Over the following years the company expanded dramatically. In particular Del Monte set out to reduce its reliance on high-priced produce bought from third-party growers in the US. Following World War II, the company began acquiring or establishing fruit farms and processing facilities around the world, in South Africa, the Philippines and other countries, and expanded distribution of the Del Monte brand internationally. Although it now seems hard to believe, fresh tropical fruits were a genuine luxury in most non-tropical markets, even as late as the 1980. High transport costs made it impractical to get fast-ripening fruit into the shops before it went bad, and so canning became a hugely important industry. Between the 1950s and the 1970s, literally millions of consumers throughout the world received their first taste (and certainly their most regular servings) of pineapple, peach, apricot, perhaps even pear, out of a tin labelled Del Monte. In 1967, to reflect this international profile and the growing fame of its main brand, Calpak changed its name to Del Monte Corporation.

In 1979, the business was acquired by tobacco giant RJ Reynolds, as it sought to diversify its interests. The company purchased a string of other businesses (including beverage brand Hawaiian Punch, transferred to Del Monte's control in 1980) and the shopping spree peaked in 1985 when RJ Reynolds acquired international foods business Nabisco, creating RJR Nabisco. By 1989 the Del Monte division had sales of around $2.6bn and was firmly established as the world's dominant fresh and tinned fruit brand. But the business was already past its peak. Huge improvements in global distribution meant that fresh fruit was far more widely available than it had been when Del Monte made its name, cheaper and far more desirable than the "old-fashioned" tinned variety. At the same time, RJR Nabisco was itself struggling with huge debts, having gone private in a massively expensive management buyout the year before. Del Monte was a prime candidate for disposal, and RJR Nabisco's new backers Kohlberg Kravis Roberts sought to maximize the value of the sale by breaking the business up.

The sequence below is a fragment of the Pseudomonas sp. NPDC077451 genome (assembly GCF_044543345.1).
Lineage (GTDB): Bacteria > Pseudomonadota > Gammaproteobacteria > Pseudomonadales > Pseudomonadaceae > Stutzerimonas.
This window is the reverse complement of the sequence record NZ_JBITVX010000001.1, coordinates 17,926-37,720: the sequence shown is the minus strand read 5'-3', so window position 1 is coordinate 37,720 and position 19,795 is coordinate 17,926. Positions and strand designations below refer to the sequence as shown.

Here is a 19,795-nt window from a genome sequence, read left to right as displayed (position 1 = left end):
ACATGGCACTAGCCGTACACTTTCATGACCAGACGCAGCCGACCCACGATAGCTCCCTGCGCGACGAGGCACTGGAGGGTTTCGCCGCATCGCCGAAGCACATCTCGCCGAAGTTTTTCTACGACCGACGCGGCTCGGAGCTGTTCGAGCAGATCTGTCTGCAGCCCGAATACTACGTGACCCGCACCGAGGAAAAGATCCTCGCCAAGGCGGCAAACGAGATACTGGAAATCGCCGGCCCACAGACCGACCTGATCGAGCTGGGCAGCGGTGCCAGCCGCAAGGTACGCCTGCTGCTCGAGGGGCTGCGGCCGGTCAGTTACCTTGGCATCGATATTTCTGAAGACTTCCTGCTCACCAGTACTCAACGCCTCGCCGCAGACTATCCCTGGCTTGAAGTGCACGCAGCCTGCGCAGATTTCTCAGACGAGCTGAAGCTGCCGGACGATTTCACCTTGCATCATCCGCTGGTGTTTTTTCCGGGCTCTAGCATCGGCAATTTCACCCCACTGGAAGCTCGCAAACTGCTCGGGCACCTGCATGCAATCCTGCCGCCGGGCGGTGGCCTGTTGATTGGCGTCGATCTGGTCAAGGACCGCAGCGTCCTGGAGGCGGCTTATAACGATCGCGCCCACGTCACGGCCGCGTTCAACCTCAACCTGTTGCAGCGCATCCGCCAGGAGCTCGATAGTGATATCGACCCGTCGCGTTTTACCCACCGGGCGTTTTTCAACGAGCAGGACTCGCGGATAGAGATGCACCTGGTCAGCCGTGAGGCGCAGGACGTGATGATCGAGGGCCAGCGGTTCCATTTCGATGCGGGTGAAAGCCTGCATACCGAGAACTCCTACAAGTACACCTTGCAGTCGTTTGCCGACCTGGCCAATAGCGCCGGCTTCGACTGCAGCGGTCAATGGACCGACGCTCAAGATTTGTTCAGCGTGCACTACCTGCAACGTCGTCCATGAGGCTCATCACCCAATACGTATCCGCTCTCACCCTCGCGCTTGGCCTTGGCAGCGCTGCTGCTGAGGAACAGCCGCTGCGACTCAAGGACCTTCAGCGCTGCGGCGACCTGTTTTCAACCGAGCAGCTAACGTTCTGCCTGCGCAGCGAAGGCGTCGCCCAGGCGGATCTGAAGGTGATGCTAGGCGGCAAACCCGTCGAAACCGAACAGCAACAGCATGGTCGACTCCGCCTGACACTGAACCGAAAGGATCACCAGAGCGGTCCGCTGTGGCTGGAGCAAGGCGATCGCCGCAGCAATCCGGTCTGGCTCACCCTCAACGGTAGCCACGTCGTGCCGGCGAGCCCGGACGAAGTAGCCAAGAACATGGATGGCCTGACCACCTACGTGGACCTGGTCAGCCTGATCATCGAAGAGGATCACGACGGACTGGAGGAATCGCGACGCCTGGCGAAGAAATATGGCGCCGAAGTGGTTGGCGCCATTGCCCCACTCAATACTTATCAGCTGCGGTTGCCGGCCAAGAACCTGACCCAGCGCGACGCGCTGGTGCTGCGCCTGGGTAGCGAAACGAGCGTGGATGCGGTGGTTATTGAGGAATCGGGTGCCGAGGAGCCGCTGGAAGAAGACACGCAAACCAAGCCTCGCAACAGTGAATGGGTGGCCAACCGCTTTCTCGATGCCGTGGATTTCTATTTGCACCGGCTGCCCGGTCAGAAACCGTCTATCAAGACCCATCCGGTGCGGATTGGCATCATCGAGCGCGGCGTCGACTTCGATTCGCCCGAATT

The main fresh fruit business, Del Monte Tropical Fruit, was sold in 1989 for $875m to UK-based Polly Peck, a former fruit exporter from Cyprus which had transformed itself into an international trading company through a string of acquisitions. The worldwide processing and canning operations were sold separately to an investor group funded by Merrill Lynch, and which included Japanese food manufacturer Kikkoman, which acquired rights the the brand in Asia in return for their involvement. Only one part of the global Del Monte business was retained within RJR Nabisco, the operations in Canada. (These were later sold along with the rest of the Nabisco food portfolio to Kraft). As the decline of the business hastened, especially in more sophisticated European markets, Merrill Lynch and its investors sold off the European arm of the business to a management buyout in 1990, creating Del Monte International, based in London. The US operations were restructured as Del Monte Foods Company, and the company's Hawaiian Punch fruit juice brand was sold to Procter & Gamble.